Doctors and Fibromyalgia

Why doctor’s Know So Little About Fibromyalgia

After approximately 6,000 research studies on fibromyalgia, why is it doctor’s still know so little? For starters, many medical journals describe fibromyalgia as “mysterious” and “confusing.” Primary care physicians are uncertain how to diagnose fibromyalgia and find it equally difficult in treating it. According to Ginerva Lipton, MD, who was diagnosed with fibromyalgia during medical school, “part of the problem is that fibromyalgia has an ‘orphan status’ meaning that it is claimed by no specialty but is awkwardly straddling the fields of rheumatology, neurology and pain medicine.” This leaves an overwhelming number of fibromyalgia patients in the care of PCP’s who have no idea how to treat. Equally frustrating is the delay between what scientists are discovering about the disease and what your doctor may actually know about it. There’s even a nick name for that lag: ‘research-to-practice gap.’ [Dr. Kim Dupree Jones] It is interesting to note that along with this lag there is also lack of press time for fibromyalgia in the big medical journals. In fact, according to Ginerva Lipton, MD “Since 1987, only one fibromyalgia study has been published in the New England Journal of Medicine, and for an illness affecting 10 million people, it’s shameful.” It is morosely humorous to me that fibromyalgia is ranked in the top 20 of reasons to visit the PCP, even more than urinary tract infections, but doctors don’t know how to effectively treat it. There are also many other treatments that are ignored because they come from the realm of alternative medicine, whose journals are not read like medical journals and the information that might help is overlooked.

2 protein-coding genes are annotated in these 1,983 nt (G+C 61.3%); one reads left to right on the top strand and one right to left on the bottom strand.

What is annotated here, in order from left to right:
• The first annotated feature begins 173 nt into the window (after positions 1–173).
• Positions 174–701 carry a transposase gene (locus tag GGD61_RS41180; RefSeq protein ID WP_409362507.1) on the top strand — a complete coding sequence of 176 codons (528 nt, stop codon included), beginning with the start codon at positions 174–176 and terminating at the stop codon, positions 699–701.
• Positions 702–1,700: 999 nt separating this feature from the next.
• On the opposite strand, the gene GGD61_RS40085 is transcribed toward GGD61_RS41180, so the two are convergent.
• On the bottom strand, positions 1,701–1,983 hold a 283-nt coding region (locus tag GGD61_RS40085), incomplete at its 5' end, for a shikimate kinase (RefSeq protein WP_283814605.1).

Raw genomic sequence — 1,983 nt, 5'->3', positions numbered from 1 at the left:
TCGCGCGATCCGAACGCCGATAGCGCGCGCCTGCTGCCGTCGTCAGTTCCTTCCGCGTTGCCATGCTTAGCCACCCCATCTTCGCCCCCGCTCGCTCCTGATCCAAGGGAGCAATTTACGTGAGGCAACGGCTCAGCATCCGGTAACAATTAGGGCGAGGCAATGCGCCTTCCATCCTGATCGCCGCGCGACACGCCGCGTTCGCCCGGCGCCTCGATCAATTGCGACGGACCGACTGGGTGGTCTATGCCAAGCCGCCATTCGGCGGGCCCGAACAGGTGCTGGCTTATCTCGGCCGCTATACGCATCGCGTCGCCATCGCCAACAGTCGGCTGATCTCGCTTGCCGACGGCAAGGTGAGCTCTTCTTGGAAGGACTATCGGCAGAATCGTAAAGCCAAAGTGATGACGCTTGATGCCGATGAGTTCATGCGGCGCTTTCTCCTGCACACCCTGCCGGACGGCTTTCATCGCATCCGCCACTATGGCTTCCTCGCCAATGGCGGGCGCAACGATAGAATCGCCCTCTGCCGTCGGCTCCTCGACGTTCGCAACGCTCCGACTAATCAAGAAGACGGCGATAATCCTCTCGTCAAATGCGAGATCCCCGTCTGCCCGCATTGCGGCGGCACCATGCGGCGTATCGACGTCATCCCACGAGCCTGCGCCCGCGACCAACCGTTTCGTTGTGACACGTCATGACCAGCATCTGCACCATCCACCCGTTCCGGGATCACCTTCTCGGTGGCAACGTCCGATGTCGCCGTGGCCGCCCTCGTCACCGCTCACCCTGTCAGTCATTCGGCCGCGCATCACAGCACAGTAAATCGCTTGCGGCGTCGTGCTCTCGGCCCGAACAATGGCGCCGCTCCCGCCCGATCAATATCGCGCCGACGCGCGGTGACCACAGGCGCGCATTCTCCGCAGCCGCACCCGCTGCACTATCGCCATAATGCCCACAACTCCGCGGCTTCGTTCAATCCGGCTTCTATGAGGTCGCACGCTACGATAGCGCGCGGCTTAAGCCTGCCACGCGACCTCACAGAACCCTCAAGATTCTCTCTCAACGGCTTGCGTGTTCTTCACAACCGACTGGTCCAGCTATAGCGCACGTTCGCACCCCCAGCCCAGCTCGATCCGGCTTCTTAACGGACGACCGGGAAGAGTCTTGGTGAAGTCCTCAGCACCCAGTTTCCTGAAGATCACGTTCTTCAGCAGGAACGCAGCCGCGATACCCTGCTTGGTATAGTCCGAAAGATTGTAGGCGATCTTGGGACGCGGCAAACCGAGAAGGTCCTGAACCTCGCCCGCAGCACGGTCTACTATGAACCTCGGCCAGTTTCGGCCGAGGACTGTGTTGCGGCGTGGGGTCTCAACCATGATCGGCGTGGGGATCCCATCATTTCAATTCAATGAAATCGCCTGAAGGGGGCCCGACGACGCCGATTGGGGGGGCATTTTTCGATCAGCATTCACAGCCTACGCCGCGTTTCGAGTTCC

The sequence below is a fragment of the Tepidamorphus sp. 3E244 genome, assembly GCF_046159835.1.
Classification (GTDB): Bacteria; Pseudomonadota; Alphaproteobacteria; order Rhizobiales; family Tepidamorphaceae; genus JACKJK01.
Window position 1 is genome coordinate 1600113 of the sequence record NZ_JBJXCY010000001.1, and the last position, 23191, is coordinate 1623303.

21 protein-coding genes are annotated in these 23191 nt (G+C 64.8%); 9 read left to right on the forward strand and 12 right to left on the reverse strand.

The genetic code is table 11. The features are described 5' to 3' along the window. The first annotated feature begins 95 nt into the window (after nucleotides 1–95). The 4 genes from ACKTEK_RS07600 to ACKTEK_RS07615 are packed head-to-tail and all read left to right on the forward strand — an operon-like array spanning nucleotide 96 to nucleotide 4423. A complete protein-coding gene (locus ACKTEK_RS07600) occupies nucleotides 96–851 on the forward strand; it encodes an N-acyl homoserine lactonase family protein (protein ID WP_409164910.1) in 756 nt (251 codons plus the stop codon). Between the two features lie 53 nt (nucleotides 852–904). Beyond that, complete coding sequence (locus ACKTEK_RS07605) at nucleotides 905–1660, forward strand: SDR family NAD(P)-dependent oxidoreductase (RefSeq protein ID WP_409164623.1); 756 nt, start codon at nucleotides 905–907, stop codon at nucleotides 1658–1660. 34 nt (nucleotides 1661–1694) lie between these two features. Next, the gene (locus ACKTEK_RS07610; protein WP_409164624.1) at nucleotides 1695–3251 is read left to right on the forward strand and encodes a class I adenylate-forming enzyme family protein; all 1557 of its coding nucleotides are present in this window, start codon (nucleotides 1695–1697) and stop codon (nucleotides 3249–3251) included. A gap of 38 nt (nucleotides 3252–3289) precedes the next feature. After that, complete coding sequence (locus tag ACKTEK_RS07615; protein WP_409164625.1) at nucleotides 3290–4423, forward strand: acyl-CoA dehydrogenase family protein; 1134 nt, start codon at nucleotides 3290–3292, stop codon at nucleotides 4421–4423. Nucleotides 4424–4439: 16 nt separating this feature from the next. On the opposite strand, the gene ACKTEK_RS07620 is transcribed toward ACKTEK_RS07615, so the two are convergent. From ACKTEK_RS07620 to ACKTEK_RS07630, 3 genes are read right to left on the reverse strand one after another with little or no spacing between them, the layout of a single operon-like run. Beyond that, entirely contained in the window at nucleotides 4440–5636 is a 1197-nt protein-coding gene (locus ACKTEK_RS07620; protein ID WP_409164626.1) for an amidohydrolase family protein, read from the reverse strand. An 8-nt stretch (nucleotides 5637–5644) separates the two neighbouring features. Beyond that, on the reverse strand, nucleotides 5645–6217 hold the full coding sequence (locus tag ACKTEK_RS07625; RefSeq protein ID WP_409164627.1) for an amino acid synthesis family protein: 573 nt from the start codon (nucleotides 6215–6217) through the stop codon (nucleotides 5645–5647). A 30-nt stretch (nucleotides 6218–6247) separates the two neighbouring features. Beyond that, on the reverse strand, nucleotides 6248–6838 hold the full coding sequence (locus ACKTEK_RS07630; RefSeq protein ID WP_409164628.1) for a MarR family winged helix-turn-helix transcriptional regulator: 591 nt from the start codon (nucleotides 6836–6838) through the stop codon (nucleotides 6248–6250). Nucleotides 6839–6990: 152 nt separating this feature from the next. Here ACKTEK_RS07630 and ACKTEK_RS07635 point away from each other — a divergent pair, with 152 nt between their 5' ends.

How To find The Right Fibromyalgia Doctor

This is me right now. I was recently diagnosed with fibromyalgia and I was excited about my doctor because she seemed very nice and knowledgeable (and this is not saying she is not, but that it wasn’t the right fit), but she immediately put me on Cymbalta, which is also an anti-depressant. I cannot take anti-depressants without a mood stabilizer because of my bipolar type. I am very sensitive and it can send me very easily into a manic episode. This being said, I can’t really fault her. She did not ask how sensitive I was and just prescribed something that I know now to be a very regularly used medication for fibromyalgia. Still, asking me about the severity of my bipolar would have been nice. In any case, I never took it and then felt awkward about going back to see her. And just a funny for any of you who struggle with bipolar and fibromyalgia, I actually wondered how it might be to be manic and fibro-exhausted at the same time. What a conundrum! Would they cancel each other out? These are the things that keep me up at night.

So I am on the hunt for another doctor and it’s not like you can look up a fibromyalgia specialist so I feel a bit nervous. But unlike some of the newly diagnosed I am armed with information and now, some knowledge of what I am looking for. When it boils down to it I want to be listened to. I know my situation is complicated and I might be difficult to treat but I don’t just want medicine thrown at me. And I certainly want some questions asked before it is tossed at me. That is the first thing I would advise you before looking for a doctor, whether you are looking for a first time diagnosis or whether you are looking for a second opinion. Here are a few other things that might help.

Which Doctor To Choose

Please know I am not an expert, however as I read and learn, I have found out the following are truly the best doctors to choose from to treat fibromyalgia. However, for some of you specialists may not be an option and so if you cannot see one of the following, it might be in your best interest to have a team of doctors that can work together to formulate of a plan of treatment for you.